John Arquilla

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John Arquilla (born 1954) is an American analyst and academic of international relations.


Arquilla received a B.A. from Rosary College in 1975. Until 1987, he worked as a surety-bond executive. He then enrolled at Stanford University, where he studied Political Science, receiving the M.A. degree in 1989 and a Ph.D. in 1991.[1]

From 1989 Arquilla also worked as analyst for RAND. In 1993 he joined the faculty of the US Naval Postgraduate School, where he has since taught courses in national security affairs and defense analysis, while keeping his post at Rand till 2003.[1]

Arquilla worked as a consultant to General Norman Schwarzkopf during Operation Desert Storm (1991), as part of a group of RAND analysts assigned to him. During the Kosovo War (1998-1999) he assisted United States Deputy Secretary of Defense John Hamre on international information strategy.[2] During the George W. Bush administration, Arquilla was one of many advisors to former Secretary of Defense Donald Rumsfeld (in office 2001-2006), who like Arquilla is an admirer of Andrew Marshall's RMA (Revolution in Military Affairs).[citation needed]

Arquilla has contributed op-eds to journals and publications such as The New York Times, Forbes, Foreign Policy magazine, The Atlantic Monthly, Wired and The New Republic.[2]

Academically, he has developed the concept of netwar, or "swarm-tactics", referring to the particular fighting-style of network-organised groups. Networked cells can share precise information on a need-to-know basis without a hierarchical structure. This gives them the ability to disperse and "swarm" in an extremely effective manner, as witnessed in the 9/11 attacks.[citation needed]

Arquilla has promoted the idea of adapting militaries from a hierarchical structure to a network structure, suggesting that a network military will be the most able to defeat terrorist networks. He also points to the Roman concept of organized legions defeating the previous military paradigm of the phalanx. Likewise, terrorist networks have evolved while older Cold War militaries hold on to antiquated paradigms.

Arquilla's arguments for the US to use cyber war as an instrument of conflict prevention in areas such as South Asia, as described in a 2009 Wired article,[3] have earned him criticism from Pakistani writers and web journals, such as TechLahore.[4]

Arquilla supports preemptive war and NSA wiretapping as antiterrorist methods: "the fact that preemption can only function on the basis of accurate insight should make the case for governments around the world to continue to amass and employ big data to search out the small cells that bedevil our era".[5]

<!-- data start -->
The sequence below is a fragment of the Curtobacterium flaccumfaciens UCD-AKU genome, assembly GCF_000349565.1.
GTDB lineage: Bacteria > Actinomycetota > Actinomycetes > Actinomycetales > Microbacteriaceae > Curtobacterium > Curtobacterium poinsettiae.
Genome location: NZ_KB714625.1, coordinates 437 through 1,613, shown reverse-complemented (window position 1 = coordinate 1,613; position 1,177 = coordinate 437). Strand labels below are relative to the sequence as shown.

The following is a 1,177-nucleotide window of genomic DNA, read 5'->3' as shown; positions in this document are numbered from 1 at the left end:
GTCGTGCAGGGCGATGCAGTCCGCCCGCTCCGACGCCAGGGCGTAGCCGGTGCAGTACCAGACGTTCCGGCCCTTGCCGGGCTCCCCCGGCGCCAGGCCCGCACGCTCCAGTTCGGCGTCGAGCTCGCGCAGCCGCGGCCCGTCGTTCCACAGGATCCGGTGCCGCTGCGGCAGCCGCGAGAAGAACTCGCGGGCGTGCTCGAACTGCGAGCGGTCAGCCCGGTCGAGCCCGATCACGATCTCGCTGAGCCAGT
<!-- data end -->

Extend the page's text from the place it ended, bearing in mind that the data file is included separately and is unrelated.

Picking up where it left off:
• Bitskrieg: The New Challenge of Cyberwarfare (Polity, 2021).
  • Why the Axis Lost: An Analysis of Strategic Errors (McFarland, 2020).
  • Afghan Endgames: Strategy and Policy Choices for America’s Longest War (Georgetown, 2012).
  • Insurgents, Raiders, and Bandits: How Masters of Irregular Warfare Have Shaped Our World (Rowman, 2011).
  • Three Circles of War: Understanding the Dynamics of Conflict in Iraq (Potomac Books, 2010).
  • Worst Enemy: The Reluctant Transformation of the American Military (Ivan R. Dee, 2008).
  • Information Strategy and Warfare (Routledge, 2007).
  • The Reagan Imprint: Ideas in American Foreign Policy from the Collapse of Communism to the War on Terror(2006).
  • Networks and Netwars: The Future of Terror, Crime, and Militancy (National Defense Research Institute, 2001).
  • In Athena's Camp: Preparing for Conflict in the Information Age (RAND, 1997).
  • From Troy to Entebbe: Special Operations in Ancient & Modern Times (University Press of America, 1996).
  • Dubious Battles: Aggression, Defeat and the International System (Crane Russak, 1992).

See also[edit]


  1. ^ a b CV, Naval Postgraduate school, Monterey
  2. ^ a b CV, Foreign Policy
  3. ^ Shachtman, Noah (2009). John Arquilla: Go on the Cyberoffensive. Wired Magazine 17(10).
  4. ^ "Wired magazine makes the case for cyber war against Pakistan and India « Tech Lahore". Archived from the original on 2009-11-17. Retrieved 2009-11-14.
  5. ^ Last War Standing, Foreign Policy, 12 August 2013

External links[edit]